According to the National Park Service, describing the Sheep Rock Unit at John Day Fossil Beds National Monument:

The predominant exposures of green rock seen on Sheep Rock are a multitude of reworked layers of volcanic ash. The rich green color of the claystone was caused by chemical weathering of a mineral called celadonite. This happened millions of years ago as water moved through the alkaline ash beds under high pressure.

(click on any image for a slideshow… or see previous post for a more general view of the location.)

Wilderness is not a luxury but a necessity of the human spirit, and as vital to our lives as water and good bread. A civilization which destroys what little remains of the wild, the spare, the original, is cutting itself off from its origins and betraying the principle of civilization itself.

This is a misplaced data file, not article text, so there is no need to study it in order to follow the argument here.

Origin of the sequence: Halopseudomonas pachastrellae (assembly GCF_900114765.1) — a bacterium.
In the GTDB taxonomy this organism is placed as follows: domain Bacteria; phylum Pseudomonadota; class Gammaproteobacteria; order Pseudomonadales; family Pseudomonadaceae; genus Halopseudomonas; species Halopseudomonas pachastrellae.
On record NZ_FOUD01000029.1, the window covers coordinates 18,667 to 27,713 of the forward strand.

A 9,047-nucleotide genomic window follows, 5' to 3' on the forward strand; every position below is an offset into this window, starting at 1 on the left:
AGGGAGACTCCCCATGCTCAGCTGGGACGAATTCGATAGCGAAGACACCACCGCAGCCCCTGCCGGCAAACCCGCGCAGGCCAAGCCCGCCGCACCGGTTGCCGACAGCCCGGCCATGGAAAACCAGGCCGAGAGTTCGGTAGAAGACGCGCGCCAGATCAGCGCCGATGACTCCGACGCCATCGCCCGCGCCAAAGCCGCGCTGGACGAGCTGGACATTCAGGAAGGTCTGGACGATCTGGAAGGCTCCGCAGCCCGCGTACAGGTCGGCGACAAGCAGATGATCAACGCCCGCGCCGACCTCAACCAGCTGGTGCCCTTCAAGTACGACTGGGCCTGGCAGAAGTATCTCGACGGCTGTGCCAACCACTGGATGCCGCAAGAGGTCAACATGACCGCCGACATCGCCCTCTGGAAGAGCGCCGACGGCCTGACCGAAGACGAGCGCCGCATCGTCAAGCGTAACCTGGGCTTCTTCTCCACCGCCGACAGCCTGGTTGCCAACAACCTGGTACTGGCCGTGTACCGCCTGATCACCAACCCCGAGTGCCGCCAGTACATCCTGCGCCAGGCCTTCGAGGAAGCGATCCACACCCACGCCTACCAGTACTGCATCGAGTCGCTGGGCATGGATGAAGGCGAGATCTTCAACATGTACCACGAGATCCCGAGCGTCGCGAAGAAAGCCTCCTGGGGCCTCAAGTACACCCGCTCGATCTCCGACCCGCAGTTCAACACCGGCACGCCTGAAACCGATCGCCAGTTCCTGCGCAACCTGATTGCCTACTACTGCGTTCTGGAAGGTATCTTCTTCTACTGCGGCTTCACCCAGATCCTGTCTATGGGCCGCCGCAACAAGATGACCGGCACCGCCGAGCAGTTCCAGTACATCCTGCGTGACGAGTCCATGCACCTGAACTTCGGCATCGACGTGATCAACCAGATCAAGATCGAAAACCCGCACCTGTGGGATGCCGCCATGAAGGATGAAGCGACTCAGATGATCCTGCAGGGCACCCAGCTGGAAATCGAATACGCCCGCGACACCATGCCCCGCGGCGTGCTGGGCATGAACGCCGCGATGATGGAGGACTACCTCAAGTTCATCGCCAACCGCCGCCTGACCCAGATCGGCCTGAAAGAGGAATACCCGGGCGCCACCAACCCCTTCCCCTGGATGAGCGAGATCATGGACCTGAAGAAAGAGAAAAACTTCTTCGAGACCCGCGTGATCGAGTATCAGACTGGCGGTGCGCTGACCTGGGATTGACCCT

Edward Abbey, Desert Solitaire


24 thoughts on “closer

    • You were here with me (virtually speaking, of course!) I split this hike up into 4 posts (3 previous and you might enjoy the newer one after this where I went a bit crazy?). I was utterly enthralled with this section of the painted hills. I’m so glad you got to visit it. You’re reminding me that I really, really want to go back and explore some more.


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